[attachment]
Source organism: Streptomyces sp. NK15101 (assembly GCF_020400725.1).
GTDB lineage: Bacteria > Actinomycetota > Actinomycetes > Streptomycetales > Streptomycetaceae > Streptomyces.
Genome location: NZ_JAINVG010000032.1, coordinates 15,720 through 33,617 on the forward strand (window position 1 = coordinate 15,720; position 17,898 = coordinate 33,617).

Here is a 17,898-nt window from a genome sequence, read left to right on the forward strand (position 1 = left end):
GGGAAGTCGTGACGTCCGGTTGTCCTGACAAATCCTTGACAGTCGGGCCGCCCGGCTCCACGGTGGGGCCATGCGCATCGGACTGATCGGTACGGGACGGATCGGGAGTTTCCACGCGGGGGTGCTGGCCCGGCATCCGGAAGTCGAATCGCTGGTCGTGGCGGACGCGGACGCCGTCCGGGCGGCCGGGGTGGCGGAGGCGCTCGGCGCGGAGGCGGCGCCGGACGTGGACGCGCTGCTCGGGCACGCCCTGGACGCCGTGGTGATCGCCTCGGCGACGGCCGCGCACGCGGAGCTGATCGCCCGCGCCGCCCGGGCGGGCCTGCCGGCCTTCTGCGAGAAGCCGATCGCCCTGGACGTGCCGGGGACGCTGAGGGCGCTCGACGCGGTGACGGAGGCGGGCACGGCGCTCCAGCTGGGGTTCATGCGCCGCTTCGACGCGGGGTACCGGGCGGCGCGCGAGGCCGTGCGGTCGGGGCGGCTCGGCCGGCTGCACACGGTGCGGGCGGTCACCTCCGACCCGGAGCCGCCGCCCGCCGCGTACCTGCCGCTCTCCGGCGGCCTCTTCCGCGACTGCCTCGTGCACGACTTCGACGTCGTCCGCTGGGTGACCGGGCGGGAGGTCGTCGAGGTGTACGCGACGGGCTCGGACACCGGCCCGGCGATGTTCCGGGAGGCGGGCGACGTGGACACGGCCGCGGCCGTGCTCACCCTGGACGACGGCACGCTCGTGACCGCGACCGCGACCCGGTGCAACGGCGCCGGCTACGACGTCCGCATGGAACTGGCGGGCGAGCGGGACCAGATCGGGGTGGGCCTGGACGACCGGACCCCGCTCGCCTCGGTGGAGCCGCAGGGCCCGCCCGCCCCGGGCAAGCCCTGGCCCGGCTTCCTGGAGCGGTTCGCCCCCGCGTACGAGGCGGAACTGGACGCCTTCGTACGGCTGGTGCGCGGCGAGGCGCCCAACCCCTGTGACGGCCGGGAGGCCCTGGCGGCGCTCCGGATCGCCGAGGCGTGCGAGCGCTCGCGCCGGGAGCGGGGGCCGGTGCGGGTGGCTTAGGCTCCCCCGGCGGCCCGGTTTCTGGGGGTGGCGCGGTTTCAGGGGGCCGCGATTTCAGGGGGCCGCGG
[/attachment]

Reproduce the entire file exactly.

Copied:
Source organism: Streptomyces sp. NK15101 (assembly GCF_020400725.1).
GTDB lineage: Bacteria > Actinomycetota > Actinomycetes > Streptomycetales > Streptomycetaceae > Streptomyces.
Genome location: NZ_JAINVG010000032.1, coordinates 15,720 through 33,617 on the forward strand (window position 1 = coordinate 15,720; position 17,898 = coordinate 33,617).

Here is a 17,898-nt window from a genome sequence, read left to right on the forward strand (position 1 = left end):
GGGAAGTCGTGACGTCCGGTTGTCCTGACAAATCCTTGACAGTCGGGCCGCCCGGCTCCACGGTGGGGCCATGCGCATCGGACTGATCGGTACGGGACGGATCGGGAGTTTCCACGCGGGGGTGCTGGCCCGGCATCCGGAAGTCGAATCGCTGGTCGTGGCGGACGCGGACGCCGTCCGGGCGGCCGGGGTGGCGGAGGCGCTCGGCGCGGAGGCGGCGCCGGACGTGGACGCGCTGCTCGGGCACGCCCTGGACGCCGTGGTGATCGCCTCGGCGACGGCCGCGCACGCGGAGCTGATCGCCCGCGCCGCCCGGGCGGGCCTGCCGGCCTTCTGCGAGAAGCCGATCGCCCTGGACGTGCCGGGGACGCTGAGGGCGCTCGACGCGGTGACGGAGGCGGGCACGGCGCTCCAGCTGGGGTTCATGCGCCGCTTCGACGCGGGGTACCGGGCGGCGCGCGAGGCCGTGCGGTCGGGGCGGCTCGGCCGGCTGCACACGGTGCGGGCGGTCACCTCCGACCCGGAGCCGCCGCCCGCCGCGTACCTGCCGCTCTCCGGCGGCCTCTTCCGCGACTGCCTCGTGCACGACTTCGACGTCGTCCGCTGGGTGACCGGGCGGGAGGTCGTCGAGGTGTACGCGACGGGCTCGGACACCGGCCCGGCGATGTTCCGGGAGGCGGGCGACGTGGACACGGCCGCGGCCGTGCTCACCCTGGACGACGGCACGCTCGTGACCGCGACCGCGACCCGGTGCAACGGCGCCGGCTACGACGTCCGCATGGAACTGGCGGGCGAGCGGGACCAGATCGGGGTGGGCCTGGACGACCGGACCCCGCTCGCCTCGGTGGAGCCGCAGGGCCCGCCCGCCCCGGGCAAGCCCTGGCCCGGCTTCCTGGAGCGGTTCGCCCCCGCGTACGAGGCGGAACTGGACGCCTTCGTACGGCTGGTGCGCGGCGAGGCGCCCAACCCCTGTGACGGCCGGGAGGCCCTGGCGGCGCTCCGGATCGCCGAGGCGTGCGAGCGCTCGCGCCGGGAGCGGGGGCCGGTGCGGGTGGCTTAGGCTCCCCCGGCGGCCCGGTTTCTGGGGGTGGCGCGGTTTCAGGGGGCCGCGATTTCAGGGGGCCGCGG